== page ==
Money makes the man, money talks. And there is no doubt that it ticks a lot of boxes on the how-to-impress scale. Money, and banks by association, represents power.
It is probably how you measure your business as well your bottom line tells you whether you are a success or not. But it adds up in lots of ways, not just in what you pay for petrol and how much you sell it for.
There are lots of ’between the lines’ before you reach that bottom line so this feature will cover a banker’s view; being a bit of a banker yourself; moving money around; the cost of cards and the machines you use to process them on.
Would you credit it?
Every time this feature rolls around there is a bit of a controversy going on. This time it was on the cards.
In mid-March the European Parliament voted to cap ’interchange fees’ the fee card firms charge retailers when credit and debit cards are used in stores. The Association of Convenience Stores (ACS) has welcomed it but the PRA has sounded a note of caution.
ACS said that it would "save the convenience sector millions and make the card charges that retailers face much more manageable".
PRA said it was a step in the right direction but added that the cap will only apply to the interchange element of the card charges and not the charges that the merchant pays the acquirer.
Gordon Balmer, commercial manager at the PRA, says: "We have some concerns that a move towards an ad-valorem (value-based) means of calculating debit card costs could, if average transaction values increase, end up costing the retailer more than the previous pence per transaction basis of calculation.
"In addition, the new methodology could also call into question the on-going viability of retailers providing ’cash back’ to their customers."
The details of the EU move have yet to be hammered out so watch out for an autumn statement.
Is cash still king?
ATM suppliers certainly think so and it is one way that you play at being a bit of a banker yourself.
Independent research shows that cash is used as the primary payment method in convenience stores and petrol stations, with three-quarters of shoppers choosing it over card payment. This is demonstrated in the The Value of Cash report, published by cash machine operator Cardtronics UK and independent research company Populus.
The report says that cash point users frequent their local petrol forecourt more than those who don’t use the cash machine, with 76% of users visiting at least once a week, compared with 67% of non-users.
Over half (58%) of customers who came to the forecourt to withdraw cash or check their balance via the cash machine said this was their main reason for visiting the forecourt, over and above purchasing petrol.
Cash machines generally boost in-store spending, with cash machine users, among all spenders, shown to have a higher average spend of £16.39. Those who didn’t use the cash machine spent on average £15.71.
It also leads to repeat visits, with 82% of cash machine users planning their shopping behaviour around the presence of a cash point. On top of this, 60% said they wouldn’t come back to the same forecourt if the cash machine was removed or faulty: equating to a loss of, on average, £11.49 per customer who said they wouldn’t return.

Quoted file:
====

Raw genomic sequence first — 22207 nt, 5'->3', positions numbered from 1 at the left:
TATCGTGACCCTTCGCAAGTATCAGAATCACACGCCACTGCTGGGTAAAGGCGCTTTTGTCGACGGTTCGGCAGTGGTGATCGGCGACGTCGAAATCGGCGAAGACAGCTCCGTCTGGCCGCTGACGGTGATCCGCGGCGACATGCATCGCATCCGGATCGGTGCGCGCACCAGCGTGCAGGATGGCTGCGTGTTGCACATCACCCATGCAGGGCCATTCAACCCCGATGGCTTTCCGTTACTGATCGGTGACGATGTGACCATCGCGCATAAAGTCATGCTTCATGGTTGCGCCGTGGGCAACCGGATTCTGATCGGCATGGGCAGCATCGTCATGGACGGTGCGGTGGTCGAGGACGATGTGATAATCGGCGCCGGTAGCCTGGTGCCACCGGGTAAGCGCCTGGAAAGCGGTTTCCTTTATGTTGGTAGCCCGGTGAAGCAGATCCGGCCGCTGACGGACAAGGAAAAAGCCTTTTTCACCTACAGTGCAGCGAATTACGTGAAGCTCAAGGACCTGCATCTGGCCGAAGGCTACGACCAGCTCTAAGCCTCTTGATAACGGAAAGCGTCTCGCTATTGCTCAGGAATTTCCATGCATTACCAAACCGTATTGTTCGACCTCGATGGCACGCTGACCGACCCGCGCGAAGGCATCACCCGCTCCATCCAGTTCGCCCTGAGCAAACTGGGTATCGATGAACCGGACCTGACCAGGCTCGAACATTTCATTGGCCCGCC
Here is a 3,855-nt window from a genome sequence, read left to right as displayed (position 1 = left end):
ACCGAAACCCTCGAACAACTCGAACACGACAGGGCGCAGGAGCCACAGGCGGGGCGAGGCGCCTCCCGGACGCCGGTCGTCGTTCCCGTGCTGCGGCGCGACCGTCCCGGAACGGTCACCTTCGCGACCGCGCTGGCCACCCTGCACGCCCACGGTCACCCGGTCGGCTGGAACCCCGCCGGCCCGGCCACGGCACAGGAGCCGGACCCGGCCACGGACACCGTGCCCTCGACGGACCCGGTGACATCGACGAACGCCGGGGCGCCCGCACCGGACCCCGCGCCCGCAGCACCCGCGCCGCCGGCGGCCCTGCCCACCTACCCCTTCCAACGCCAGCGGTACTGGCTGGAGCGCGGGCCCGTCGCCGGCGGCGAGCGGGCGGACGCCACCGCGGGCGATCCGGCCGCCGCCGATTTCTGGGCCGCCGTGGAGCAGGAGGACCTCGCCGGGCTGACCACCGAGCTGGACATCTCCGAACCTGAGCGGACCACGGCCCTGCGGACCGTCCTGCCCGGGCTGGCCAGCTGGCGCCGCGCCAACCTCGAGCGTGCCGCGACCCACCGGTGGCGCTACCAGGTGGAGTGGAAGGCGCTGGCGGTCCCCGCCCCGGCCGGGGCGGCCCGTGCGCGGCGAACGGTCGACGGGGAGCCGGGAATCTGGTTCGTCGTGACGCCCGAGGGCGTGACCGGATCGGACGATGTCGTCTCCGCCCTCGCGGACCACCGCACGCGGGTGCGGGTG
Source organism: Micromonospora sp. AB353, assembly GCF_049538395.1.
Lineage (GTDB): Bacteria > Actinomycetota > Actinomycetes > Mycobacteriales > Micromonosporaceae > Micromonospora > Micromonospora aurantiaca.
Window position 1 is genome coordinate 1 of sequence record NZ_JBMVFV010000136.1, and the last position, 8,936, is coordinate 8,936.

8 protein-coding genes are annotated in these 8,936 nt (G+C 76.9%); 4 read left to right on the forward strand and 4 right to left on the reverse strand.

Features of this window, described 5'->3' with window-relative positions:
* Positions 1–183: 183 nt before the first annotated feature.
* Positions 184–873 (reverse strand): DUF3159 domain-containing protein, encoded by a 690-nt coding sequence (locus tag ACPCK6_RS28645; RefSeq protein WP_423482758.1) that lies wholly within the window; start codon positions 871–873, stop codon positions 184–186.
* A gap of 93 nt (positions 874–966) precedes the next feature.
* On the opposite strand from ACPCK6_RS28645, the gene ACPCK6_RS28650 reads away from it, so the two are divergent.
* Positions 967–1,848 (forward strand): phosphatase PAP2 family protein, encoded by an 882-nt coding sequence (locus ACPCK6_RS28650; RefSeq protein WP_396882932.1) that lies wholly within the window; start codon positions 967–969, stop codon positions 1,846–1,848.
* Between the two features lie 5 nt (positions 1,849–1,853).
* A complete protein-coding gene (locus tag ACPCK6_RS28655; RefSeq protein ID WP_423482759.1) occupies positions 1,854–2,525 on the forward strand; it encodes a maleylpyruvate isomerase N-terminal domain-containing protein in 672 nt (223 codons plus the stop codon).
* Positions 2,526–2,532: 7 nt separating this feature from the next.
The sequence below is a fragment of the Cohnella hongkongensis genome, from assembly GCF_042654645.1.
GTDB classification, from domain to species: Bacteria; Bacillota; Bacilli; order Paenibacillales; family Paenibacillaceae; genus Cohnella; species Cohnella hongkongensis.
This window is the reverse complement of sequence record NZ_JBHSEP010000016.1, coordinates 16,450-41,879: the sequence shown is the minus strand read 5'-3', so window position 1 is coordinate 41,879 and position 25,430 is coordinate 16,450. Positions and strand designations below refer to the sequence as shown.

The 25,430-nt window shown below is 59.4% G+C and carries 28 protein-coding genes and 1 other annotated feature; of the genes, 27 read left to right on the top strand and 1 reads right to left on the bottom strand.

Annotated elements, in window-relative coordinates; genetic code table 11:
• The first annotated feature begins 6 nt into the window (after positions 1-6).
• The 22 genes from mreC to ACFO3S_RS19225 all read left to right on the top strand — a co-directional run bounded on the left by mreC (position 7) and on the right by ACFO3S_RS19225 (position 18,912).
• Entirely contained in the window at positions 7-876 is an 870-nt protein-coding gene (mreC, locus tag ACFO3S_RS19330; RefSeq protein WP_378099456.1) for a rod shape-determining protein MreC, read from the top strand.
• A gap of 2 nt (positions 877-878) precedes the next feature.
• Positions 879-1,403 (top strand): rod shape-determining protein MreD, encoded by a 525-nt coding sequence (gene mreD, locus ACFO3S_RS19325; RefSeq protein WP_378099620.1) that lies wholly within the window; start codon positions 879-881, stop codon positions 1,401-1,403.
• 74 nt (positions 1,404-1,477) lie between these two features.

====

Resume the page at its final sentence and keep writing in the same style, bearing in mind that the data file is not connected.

Overall, usage of other in-store services at petrol forecourts tends to be planned. A telling statistic in this context is that one in eight (13%) customers walked to their local forecourt to purchase goods and use in-store services.
Furthermore, over half of customers (52%) travelled a mile or under to the forecourt, highlighting the convenience role that forecourts play in the wider local community, not just for those looking to purchase fuel.
To this end, more than one in four customers said that the cash machine on-site at that particular forecourt was the one they always use.
Jonathan Simpson-Dent, managing director of Cardtronics Europe, says: "We’ve always been given anecdotal evidence to suggest that a cash point is able to offer forecourt managers and operators a boost to their business. But now for the first time, we’ve been able to prove and quantify it." Cardtronics supplies 14,000 ATMs, working with UK retailers, banks, service stations, food and beverage outlets and many other locations. Its presence in independent service stations and forecourts in the UK is particularly strong.
Our Top 50 Indies report shows that Cardtronics UK has existing relationships and contracts with 17 of the top 20 independent fuel operators. It operates a large part of its UK ATM estate under the brand name Cashzone. Cashzone fit, fill and fix cash machines. It offers a fully-managed CIT service as well as a self-fill alternative.
A number of additional services are available on Cashzone’s cash machines: free balance enquiries, mobile phone top-up and Ukash cardless cash access are just some of the ways the cash machines can really offer more to consumers.
The latest thing
But perhaps cashless suits you better? Ingenico Group’s speciality is delivering seamless and secure payments for forecourt traders.
Lee Jones, director of sales and business development, multi-channel services, says: "Forecourt traders want to combine very high levels of security with convenience when it comes to processing cashless payments.